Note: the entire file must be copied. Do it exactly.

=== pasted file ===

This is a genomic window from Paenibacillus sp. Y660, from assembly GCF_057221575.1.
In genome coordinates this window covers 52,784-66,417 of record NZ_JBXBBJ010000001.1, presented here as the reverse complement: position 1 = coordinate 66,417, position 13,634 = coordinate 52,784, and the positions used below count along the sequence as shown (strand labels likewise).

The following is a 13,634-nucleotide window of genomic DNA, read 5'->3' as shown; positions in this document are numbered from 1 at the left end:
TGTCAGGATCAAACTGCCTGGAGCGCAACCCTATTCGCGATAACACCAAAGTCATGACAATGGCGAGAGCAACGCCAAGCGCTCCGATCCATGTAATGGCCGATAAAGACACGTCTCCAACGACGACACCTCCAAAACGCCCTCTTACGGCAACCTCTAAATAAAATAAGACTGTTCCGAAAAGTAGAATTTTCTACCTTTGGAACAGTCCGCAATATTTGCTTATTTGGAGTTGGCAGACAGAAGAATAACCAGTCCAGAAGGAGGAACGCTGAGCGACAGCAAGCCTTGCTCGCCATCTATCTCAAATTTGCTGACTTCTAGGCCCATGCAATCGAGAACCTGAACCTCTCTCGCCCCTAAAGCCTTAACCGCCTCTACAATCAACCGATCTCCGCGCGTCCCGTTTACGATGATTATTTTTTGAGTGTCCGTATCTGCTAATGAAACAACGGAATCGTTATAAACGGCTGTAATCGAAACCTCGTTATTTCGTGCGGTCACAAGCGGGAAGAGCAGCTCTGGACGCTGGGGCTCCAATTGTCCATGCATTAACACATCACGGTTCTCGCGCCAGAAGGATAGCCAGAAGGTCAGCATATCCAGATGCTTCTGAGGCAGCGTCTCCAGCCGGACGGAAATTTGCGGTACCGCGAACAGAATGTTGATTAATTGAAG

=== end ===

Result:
This is a genomic window from Paenibacillus sp. Y660, from assembly GCF_057221575.1.
In genome coordinates this window covers 52,784-66,417 of record NZ_JBXBBJ010000001.1, presented here as the reverse complement: position 1 = coordinate 66,417, position 13,634 = coordinate 52,784, and the positions used below count along the sequence as shown (strand labels likewise).

The following is a 13,634-nucleotide window of genomic DNA, read 5'->3' as shown; positions in this document are numbered from 1 at the left end:
TGTCAGGATCAAACTGCCTGGAGCGCAACCCTATTCGCGATAACACCAAAGTCATGACAATGGCGAGAGCAACGCCAAGCGCTCCGATCCATGTAATGGCCGATAAAGACACGTCTCCAACGACGACACCTCCAAAACGCCCTCTTACGGCAACCTCTAAATAAAATAAGACTGTTCCGAAAAGTAGAATTTTCTACCTTTGGAACAGTCCGCAATATTTGCTTATTTGGAGTTGGCAGACAGAAGAATAACCAGTCCAGAAGGAGGAACGCTGAGCGACAGCAAGCCTTGCTCGCCATCTATCTCAAATTTGCTGACTTCTAGGCCCATGCAATCGAGAACCTGAACCTCTCTCGCCCCTAAAGCCTTAACCGCCTCTACAATCAACCGATCTCCGCGCGTCCCGTTTACGATGATTATTTTTTGAGTGTCCGTATCTGCTAATGAAACAACGGAATCGTTATAAACGGCTGTAATCGAAACCTCGTTATTTCGTGCGGTCACAAGCGGGAAGAGCAGCTCTGGACGCTGGGGCTCCAATTGTCCATGCATTAACACATCACGGTTCTCGCGCCAGAAGGATAGCCAGAAGGTCAGCATATCCAGATGCTTCTGAGGCAGCGTCTCCAGCCGGACGGAAATTTGCGGTACCGCGAACAGAATGTTGATTAATTGAAG